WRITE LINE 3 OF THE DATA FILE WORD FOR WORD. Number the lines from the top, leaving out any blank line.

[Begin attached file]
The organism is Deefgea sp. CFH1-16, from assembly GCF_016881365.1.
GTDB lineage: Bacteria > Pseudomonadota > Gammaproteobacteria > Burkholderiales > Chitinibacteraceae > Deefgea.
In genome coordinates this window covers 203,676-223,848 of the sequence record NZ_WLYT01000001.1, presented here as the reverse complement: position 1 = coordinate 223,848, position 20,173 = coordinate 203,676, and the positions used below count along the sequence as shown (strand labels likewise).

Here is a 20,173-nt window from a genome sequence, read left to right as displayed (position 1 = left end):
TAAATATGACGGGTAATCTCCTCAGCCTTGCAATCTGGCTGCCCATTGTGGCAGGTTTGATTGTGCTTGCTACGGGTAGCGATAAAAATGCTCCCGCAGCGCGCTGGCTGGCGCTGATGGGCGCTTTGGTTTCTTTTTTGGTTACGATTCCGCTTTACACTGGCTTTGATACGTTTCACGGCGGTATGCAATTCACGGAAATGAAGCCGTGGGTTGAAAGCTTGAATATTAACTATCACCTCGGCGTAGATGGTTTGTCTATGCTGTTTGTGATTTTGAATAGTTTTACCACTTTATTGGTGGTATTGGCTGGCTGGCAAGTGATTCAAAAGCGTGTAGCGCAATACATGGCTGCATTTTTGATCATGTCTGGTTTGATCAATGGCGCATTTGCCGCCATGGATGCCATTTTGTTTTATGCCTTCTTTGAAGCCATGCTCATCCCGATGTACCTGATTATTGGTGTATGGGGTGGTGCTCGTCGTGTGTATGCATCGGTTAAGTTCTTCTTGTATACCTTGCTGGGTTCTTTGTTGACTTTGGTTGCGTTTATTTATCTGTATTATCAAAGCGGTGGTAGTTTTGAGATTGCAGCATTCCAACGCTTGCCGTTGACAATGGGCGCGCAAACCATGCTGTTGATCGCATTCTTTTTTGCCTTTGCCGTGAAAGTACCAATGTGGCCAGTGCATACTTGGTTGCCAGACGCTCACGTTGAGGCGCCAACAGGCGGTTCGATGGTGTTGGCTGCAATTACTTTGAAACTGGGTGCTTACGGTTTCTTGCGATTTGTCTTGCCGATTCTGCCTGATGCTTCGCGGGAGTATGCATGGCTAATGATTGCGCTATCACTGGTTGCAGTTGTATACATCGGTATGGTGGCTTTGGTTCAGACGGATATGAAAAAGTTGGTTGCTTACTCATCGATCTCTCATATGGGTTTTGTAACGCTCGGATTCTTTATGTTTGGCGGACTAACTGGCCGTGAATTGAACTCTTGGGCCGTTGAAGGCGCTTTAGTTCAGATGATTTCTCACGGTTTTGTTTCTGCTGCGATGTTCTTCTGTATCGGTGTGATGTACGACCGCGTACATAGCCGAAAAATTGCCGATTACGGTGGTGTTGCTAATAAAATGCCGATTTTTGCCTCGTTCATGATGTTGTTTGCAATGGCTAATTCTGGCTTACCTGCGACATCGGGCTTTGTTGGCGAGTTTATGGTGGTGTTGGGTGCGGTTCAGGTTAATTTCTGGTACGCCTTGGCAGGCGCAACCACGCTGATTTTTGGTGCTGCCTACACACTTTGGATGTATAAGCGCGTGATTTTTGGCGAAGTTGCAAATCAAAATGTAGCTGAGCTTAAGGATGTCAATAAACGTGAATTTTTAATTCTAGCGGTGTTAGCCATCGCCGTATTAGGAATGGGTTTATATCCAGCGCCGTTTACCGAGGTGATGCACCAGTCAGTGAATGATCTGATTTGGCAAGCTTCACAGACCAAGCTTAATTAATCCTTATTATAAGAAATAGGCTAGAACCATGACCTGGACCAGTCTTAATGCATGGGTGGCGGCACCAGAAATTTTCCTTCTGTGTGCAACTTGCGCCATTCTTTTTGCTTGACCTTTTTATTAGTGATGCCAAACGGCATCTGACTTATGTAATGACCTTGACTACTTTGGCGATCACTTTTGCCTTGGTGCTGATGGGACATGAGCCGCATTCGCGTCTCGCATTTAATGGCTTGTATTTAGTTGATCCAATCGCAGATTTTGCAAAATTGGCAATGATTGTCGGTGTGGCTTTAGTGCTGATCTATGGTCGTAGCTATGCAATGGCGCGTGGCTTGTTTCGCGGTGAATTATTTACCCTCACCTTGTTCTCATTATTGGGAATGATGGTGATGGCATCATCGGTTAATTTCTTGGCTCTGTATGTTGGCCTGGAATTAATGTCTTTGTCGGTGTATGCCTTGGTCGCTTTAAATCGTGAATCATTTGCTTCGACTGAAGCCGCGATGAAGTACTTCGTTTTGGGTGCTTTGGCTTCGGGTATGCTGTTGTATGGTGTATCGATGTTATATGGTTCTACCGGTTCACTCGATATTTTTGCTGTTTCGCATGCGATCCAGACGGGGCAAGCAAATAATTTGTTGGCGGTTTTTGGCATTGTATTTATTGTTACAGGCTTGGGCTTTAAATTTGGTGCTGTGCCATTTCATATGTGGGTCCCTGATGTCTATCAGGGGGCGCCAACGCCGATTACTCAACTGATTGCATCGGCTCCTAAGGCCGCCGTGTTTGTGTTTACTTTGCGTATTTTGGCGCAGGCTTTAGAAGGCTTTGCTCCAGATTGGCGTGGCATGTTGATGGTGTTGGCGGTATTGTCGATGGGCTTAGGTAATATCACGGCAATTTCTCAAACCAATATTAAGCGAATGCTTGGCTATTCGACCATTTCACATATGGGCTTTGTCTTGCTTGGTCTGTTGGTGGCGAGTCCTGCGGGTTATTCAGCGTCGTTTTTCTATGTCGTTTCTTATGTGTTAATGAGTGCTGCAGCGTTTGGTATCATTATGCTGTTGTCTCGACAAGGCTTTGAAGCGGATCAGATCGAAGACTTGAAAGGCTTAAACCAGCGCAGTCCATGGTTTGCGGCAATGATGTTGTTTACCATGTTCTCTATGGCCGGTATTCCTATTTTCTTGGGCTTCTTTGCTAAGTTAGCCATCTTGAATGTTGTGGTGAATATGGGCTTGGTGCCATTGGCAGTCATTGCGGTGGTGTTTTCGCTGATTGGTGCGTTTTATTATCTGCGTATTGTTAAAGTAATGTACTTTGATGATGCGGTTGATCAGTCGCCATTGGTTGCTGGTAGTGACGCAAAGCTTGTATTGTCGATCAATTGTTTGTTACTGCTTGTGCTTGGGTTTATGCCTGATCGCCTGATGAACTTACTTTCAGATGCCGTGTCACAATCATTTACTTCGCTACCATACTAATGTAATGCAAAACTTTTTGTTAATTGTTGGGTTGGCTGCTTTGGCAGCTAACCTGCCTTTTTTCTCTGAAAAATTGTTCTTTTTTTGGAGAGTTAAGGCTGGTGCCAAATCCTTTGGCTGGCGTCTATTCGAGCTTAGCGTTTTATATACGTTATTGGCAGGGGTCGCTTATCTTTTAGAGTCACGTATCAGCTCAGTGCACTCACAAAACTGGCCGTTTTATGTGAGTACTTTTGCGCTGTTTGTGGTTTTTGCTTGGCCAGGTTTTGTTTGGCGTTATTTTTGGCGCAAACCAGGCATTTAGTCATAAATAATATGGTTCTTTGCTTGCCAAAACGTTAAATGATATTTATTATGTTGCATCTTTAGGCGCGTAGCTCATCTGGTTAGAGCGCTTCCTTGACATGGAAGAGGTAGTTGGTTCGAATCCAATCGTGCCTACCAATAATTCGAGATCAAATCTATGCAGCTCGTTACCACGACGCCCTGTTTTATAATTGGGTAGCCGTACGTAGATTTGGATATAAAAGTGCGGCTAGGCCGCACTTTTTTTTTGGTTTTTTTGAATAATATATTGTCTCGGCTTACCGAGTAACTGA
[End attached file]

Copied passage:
In genome coordinates this window covers 203,676-223,848 of the sequence record NZ_WLYT01000001.1, presented here as the reverse complement: position 1 = coordinate 223,848, position 20,173 = coordinate 203,676, and the positions used below count along the sequence as shown (strand labels likewise).